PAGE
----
People need to get involved with preservation groups. On a high level, there’s the Theater Historic Society of America. They helped my film by opening up their archives to me. They’re a great resource to get involved if you care about old theaters. Locally, in Los Angeles for example, we have the Los Angeles Historic Theater Foundation and the L.A. Conservancy that are protecting all historic sites. There are groups that you can find in your local area and get involved with. The public can also just support these places when they do re-releases of classic films. It’s a way to support the buildings and participate in film education, as you can see classic films just the way they were intended to be seen by their filmmakers.
Can you tell us about your research process?
Now that I’ve made a couple of historic documentaries—I’ve actually made a third one about stunt women that isn’t out yet—I’ve done three movies on different aspects of Hollywood history. First, I try to research as much as I can so that I understand what happens.
What another documentary filmmaker told me is that you need to make a documentary from the inside. You can’t really come from the outside and impose your thoughts on them. You have to get involved with the group. Once you do that, they will start to tell you what the film is about. They will start to tell you who should be in your film and who to go talk to. They will tell you how to tell the story.
In the case of this one, I did some research and Leonard Martin was one of the first people that I got. I knew he was a renowned critic and that he knew film history. But I saw him speaking once—I can’t remember if it was at the Ace Hotel or at the Cinerama Dome—and I realized he was extremely knowledgeable about theater history, too. I talked to him and got him involved. Then you find a basic outline of your topics and of who is going to be talking. You kind of map it out to make sure you got coverage and that each person has an area where they shine and are the experts. I also try to show diverse perspectives and make sure that I have all kinds of different people, that I have women, people of color… I’m just trying to make sure that I show all sides and all perspectives.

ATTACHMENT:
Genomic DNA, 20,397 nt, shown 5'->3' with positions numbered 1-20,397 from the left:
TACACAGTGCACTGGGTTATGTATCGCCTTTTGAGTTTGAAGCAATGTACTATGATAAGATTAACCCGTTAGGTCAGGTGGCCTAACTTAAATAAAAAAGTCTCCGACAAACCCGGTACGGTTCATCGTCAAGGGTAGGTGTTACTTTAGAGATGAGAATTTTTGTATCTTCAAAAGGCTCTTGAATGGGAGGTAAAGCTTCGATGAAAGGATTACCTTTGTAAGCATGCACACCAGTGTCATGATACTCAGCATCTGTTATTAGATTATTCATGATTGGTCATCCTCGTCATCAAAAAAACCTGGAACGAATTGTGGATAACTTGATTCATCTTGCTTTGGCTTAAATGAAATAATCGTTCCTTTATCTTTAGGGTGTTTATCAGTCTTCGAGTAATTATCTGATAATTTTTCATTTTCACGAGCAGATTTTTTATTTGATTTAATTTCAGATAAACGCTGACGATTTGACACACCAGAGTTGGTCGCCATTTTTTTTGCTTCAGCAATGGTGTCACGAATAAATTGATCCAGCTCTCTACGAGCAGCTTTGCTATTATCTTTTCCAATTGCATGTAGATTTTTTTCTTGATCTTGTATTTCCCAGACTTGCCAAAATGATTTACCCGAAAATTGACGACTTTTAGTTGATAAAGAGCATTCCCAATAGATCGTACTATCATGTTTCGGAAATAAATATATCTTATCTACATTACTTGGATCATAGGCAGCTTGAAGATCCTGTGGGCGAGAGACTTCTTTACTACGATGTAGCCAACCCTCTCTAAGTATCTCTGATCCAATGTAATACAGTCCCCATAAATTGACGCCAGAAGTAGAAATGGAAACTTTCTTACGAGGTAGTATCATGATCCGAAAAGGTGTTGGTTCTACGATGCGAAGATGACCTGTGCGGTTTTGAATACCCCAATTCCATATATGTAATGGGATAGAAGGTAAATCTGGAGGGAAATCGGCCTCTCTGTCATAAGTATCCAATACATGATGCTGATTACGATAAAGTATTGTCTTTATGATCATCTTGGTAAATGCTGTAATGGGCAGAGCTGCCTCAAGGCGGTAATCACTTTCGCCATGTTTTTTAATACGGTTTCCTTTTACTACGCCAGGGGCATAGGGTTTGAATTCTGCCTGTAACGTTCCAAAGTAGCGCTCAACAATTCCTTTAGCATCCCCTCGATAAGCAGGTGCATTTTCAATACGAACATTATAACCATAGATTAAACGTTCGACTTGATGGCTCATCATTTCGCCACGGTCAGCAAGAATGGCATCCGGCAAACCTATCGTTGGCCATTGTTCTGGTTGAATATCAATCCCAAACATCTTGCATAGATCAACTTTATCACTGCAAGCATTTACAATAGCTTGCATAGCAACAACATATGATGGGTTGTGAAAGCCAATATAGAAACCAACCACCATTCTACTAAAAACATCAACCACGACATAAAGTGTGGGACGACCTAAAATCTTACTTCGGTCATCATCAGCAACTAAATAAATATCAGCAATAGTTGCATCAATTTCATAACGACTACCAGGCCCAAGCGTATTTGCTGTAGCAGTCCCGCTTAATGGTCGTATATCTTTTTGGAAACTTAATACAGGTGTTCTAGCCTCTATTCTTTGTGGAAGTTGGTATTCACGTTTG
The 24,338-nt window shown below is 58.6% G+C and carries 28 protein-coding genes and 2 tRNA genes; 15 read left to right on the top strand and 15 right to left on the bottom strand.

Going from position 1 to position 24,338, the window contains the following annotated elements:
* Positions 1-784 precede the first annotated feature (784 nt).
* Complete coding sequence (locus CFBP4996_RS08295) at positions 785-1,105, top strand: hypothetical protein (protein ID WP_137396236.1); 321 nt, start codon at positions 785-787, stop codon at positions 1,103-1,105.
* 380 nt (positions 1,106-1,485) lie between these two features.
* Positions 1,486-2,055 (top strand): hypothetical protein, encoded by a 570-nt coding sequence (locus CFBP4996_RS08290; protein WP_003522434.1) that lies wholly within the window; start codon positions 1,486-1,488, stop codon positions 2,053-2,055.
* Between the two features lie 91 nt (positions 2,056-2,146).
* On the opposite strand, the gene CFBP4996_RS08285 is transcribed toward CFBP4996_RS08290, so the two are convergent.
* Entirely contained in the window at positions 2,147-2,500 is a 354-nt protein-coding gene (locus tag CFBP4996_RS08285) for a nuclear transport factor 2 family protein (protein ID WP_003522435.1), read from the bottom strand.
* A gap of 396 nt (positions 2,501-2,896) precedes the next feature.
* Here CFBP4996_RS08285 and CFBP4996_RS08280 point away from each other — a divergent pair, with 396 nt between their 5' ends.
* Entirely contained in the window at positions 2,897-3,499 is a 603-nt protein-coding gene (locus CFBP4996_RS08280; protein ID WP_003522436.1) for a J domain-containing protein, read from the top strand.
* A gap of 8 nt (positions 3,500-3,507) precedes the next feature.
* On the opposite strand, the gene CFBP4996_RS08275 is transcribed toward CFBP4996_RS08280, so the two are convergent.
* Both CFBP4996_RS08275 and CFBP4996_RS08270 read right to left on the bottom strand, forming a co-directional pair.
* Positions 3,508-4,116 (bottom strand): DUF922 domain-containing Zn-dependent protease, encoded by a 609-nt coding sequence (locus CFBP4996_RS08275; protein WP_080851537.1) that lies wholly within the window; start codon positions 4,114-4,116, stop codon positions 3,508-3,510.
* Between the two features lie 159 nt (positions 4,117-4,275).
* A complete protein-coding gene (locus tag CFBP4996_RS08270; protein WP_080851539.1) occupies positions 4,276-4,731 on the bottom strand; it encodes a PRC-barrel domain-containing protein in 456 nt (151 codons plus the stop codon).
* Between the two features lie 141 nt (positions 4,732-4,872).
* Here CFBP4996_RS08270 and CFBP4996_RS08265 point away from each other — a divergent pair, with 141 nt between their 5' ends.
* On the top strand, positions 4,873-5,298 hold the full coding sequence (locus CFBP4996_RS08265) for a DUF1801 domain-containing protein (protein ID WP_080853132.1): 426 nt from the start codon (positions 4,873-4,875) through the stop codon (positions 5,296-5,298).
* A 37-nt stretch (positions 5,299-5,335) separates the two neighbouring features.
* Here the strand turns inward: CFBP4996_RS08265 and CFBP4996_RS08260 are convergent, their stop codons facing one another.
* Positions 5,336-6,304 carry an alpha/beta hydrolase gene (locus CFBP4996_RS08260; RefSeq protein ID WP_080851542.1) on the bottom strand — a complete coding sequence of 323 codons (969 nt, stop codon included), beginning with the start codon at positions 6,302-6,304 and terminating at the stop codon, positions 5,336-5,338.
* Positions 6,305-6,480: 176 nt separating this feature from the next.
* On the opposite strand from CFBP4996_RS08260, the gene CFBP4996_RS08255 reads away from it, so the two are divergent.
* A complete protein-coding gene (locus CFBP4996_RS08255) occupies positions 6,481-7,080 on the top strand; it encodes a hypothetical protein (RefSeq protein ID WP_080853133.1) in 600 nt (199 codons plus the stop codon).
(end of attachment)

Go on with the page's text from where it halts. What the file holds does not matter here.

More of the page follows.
Is there a moviegoing moment that was key in your love for movie palaces?
Actually, my answer is “no,” because movies were such a big part of my life. We went to the movies all the time. I definitely remember seeing Rocky at a theater when I was pretty young. My mom had already seen it, but she wanted me and my siblings to see it, too, because it was a story of underdogs and resistance. That’s still one of my favorite movies to this day. I also remember my brother and sister working at our neighborhood movie palace down the street and going there when Raiders of the Lost Ark came out and seeing that movie at least forty times in that theater. Especially in high school and college, I went to every single movie that ever came out.
Will you be screening the documentary in movie palaces?
Right now we are doing a lot of preview screenings in festivals. I’ve been to five festivals, and we’ve won top awards at four of them. We’re having our big theatrical world premiere in Los Angeles at the Laemmle theaters on October 24th, followed by a week-long run at five Laemmle locations. Then we’ll have our Chicago premiere on November 1st at the Music Box, one of the movie palaces featured in the film. It has its ninetieth anniversary this year. And then we’re booking everywhere, playing all around the country!
After I made the drive-in documentary, I had a really good response theatrically, so I knew people would like this one. There’s also a lot of talk right now about where the theatrical experience is going, so I think more people are interested in preservation and paying attention to older things that matter. I believe the film explains a lot of questions that people might have right now about why some things are happening. The timing has helped in making people responding more passionately about it. This is such an important and critical part of the history of cinema and exhibition, and I think when you see the film it helps you understand why it’s important to save the ones that are still left and preserve some of that living history.